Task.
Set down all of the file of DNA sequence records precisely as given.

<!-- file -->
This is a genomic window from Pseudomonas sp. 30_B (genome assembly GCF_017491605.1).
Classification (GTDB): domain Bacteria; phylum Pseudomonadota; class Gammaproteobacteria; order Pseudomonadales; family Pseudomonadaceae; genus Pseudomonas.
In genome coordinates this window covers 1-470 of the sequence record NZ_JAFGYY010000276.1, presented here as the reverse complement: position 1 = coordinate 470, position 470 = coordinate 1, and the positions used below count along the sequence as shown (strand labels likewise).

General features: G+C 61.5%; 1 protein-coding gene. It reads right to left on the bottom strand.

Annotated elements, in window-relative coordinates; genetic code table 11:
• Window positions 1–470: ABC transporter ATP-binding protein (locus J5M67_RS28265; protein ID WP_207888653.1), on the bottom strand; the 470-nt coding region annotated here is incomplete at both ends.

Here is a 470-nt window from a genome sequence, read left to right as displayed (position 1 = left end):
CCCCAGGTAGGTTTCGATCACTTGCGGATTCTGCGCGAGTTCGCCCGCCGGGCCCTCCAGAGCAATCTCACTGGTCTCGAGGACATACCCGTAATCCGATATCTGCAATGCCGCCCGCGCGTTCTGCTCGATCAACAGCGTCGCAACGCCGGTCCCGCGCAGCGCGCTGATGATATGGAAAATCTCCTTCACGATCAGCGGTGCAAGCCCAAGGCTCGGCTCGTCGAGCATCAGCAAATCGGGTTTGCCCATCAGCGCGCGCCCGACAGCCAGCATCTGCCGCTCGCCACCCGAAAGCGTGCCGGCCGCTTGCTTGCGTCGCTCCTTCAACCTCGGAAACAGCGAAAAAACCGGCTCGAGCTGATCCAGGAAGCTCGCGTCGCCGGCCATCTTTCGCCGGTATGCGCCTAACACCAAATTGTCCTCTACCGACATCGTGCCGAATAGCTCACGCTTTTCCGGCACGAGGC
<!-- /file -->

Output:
This is a genomic window from Pseudomonas sp. 30_B (genome assembly GCF_017491605.1).
Classification (GTDB): domain Bacteria; phylum Pseudomonadota; class Gammaproteobacteria; order Pseudomonadales; family Pseudomonadaceae; genus Pseudomonas.
In genome coordinates this window covers 1-470 of the sequence record NZ_JAFGYY010000276.1, presented here as the reverse complement: position 1 = coordinate 470, position 470 = coordinate 1, and the positions used below count along the sequence as shown (strand labels likewise).

General features: G+C 61.5%; 1 protein-coding gene. It reads right to left on the bottom strand.

Annotated elements, in window-relative coordinates; genetic code table 11:
• Window positions 1–470: ABC transporter ATP-binding protein (locus J5M67_RS28265; protein ID WP_207888653.1), on the bottom strand; the 470-nt coding region annotated here is incomplete at both ends.

Here is a 470-nt window from a genome sequence, read left to right as displayed (position 1 = left end):
CCCCAGGTAGGTTTCGATCACTTGCGGATTCTGCGCGAGTTCGCCCGCCGGGCCCTCCAGAGCAATCTCACTGGTCTCGAGGACATACCCGTAATCCGATATCTGCAATGCCGCCCGCGCGTTCTGCTCGATCAACAGCGTCGCAACGCCGGTCCCGCGCAGCGCGCTGATGATATGGAAAATCTCCTTCACGATCAGCGGTGCAAGCCCAAGGCTCGGCTCGTCGAGCATCAGCAAATCGGGTTTGCCCATCAGCGCGCGCCCGACAGCCAGCATCTGCCGCTCGCCACCCGAAAGCGTGCCGGCCGCTTGCTTGCGTCGCTCCTTCAACCTCGGAAACAGCGAAAAAACCGGCTCGAGCTGATCCAGGAAGCTCGCGTCGCCGGCCATCTTTCGCCGGTATGCGCCTAACACCAAATTGTCCTCTACCGACATCGTGCCGAATAGCTCACGCTTTTCCGGCACGAGGC